Moreover, the violation of this clause also exposes non-smokers not just to agony but to health hazards of second hand smoke. While the law prohibits sale of cigarettes to individuals below 18 years of age, the gross disregard to this clause came to fore through a survey by GMC which found that a majority of smokers, in the age group of 15-18 purchased cigarettes from local shops, “just like any other commodity”. The Act also prohibits sale of cigarettes in places within 100 meters radius from outer boundary of an institution of education. However, at many places vendors are stationed in areas adjoining schools in Kashmir, thus defeating the purpose and spirit of all anti-tobacco measures put in place by governments. Recently, union ministry of health and family welfare pushed for bigger and more horrifying warnings on tobacco products.
These new specified health warnings that came in vogue from 01 September are gory images of a person with mouth cancer and another one with a throat cancer. Instead of the existing “injurious to health” message, the new packets of tobacco products mince no words and state “tobacco causes cancer”. However, experts feel that putting the warning on packets of cigarettes has no impact on Kashmir’s young due to lax rules.
A healthcare professional working in GMC Srinagar said that since most young people, when they start smoking, purchase cigarettes loose, and not in packets, they are not exposed to the warning messages. “Nor are they aware of the helpline number that is there on the packets in case they decide to seek help for quitting,” he said. The COTPA categorically bans the sale of loose cigarettes. Moreover, the sale of cigarettes brought in from other countries, without any specified warnings, although banned, has been thriving in Kashmir.
Although in the previous year, the food control authorities carried out token drives to seize stock of such cigarettes, the steps taken were little given the magnitude of the market. Officials in the department have often lamented lack of support - monetary and logistic, to carry out such drives. The implementation of COTPA is responsibility of state’s health departments as well as Food Control Organisation. As per documents, Rs 96 lakh have been allocated to the state under National Tobacco Control Program (NTCP), meant to carry out various activities in a bid to address abuse of tobacco. However, despite funding, neither is there any manpower in place to work for this program nor has any activity been carried out in this regard. Awareness generation about the impact of smoking and how to get rid of tobacco addiction is one of the major components of the program.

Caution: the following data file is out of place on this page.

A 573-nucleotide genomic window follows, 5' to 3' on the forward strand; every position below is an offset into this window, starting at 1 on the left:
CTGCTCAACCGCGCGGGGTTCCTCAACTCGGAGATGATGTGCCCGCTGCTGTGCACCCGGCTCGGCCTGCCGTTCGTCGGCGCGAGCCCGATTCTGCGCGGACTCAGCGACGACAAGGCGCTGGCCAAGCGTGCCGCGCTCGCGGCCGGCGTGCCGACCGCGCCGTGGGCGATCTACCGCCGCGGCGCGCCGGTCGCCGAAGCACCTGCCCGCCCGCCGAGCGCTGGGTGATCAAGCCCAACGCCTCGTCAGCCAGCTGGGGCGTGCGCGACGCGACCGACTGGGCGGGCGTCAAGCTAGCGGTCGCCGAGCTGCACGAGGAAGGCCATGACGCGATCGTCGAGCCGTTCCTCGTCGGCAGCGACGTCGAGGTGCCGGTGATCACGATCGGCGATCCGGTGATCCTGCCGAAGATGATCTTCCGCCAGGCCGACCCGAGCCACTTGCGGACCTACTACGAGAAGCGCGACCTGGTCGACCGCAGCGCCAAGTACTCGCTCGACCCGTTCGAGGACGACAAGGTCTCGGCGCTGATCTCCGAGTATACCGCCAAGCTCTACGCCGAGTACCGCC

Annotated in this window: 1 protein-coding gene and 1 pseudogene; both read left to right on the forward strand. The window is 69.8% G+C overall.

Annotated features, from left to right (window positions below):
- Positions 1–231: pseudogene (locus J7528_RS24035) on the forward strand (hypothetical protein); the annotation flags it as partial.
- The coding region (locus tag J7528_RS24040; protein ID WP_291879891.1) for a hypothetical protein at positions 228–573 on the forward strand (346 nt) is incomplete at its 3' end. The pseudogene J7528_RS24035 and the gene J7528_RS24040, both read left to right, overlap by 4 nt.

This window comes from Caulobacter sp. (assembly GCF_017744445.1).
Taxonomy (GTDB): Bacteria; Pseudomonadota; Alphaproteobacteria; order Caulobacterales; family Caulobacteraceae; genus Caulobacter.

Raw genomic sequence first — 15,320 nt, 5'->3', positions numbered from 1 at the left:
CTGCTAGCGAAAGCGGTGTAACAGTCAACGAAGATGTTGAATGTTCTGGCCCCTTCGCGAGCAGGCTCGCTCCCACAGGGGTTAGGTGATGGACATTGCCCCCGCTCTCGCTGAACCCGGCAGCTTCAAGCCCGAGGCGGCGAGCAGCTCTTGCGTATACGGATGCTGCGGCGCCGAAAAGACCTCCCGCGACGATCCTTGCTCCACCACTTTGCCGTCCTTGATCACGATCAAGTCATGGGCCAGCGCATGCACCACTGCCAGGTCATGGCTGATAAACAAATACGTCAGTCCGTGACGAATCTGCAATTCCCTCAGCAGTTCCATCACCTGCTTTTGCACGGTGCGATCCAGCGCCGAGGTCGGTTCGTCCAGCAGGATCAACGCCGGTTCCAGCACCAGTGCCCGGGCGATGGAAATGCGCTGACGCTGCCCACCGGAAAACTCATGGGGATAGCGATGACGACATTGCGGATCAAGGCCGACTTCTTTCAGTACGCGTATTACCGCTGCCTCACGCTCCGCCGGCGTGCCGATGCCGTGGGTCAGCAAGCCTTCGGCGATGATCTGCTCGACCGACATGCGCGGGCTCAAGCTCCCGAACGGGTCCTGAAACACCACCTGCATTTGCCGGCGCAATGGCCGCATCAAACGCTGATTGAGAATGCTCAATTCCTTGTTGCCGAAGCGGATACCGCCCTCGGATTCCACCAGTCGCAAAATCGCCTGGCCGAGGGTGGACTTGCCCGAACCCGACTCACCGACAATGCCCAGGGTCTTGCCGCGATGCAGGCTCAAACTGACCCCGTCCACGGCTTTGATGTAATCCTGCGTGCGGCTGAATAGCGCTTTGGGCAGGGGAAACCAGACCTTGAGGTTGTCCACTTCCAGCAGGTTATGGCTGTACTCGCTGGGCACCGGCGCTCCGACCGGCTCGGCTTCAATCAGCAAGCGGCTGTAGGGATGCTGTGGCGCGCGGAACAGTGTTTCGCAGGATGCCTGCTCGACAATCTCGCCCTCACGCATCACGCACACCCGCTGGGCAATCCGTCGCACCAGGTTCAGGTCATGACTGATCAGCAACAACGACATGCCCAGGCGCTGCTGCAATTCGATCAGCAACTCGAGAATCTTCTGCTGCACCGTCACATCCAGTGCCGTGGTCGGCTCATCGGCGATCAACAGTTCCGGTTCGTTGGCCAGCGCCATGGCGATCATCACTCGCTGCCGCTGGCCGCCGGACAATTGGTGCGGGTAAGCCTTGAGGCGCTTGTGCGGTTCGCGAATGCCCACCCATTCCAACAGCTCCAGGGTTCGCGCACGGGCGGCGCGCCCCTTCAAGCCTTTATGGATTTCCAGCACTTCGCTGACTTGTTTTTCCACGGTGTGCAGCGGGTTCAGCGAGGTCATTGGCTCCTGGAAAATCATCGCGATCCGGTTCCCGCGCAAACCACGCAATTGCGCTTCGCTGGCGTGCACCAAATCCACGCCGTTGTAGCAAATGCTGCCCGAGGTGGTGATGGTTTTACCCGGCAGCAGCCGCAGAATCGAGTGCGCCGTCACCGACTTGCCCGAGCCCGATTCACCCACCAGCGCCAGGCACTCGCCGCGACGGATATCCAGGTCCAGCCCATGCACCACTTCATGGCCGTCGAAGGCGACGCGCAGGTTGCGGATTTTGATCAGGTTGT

A senior official in health department said that both the departments, health and food control, have been passing the buck and roles of the two in implementation of tobacco control laws were yet to be defined. While national health mission (NHM) claims that funds for implementation of NTCP have been transferred to health department, the department has been finding the task “difficult” given lack of human resource. In such a scenario, where rules are clear but implementation continues to be the challenge, tobacco continues to claim lives through lung and other cancers.
“The faster pace of life today probably means more stress, and when we are stressed, Cortisol levels increase because that is our fight-or-flight response,” the statement said. It advocated being mindful of reducing stress to counter the effects.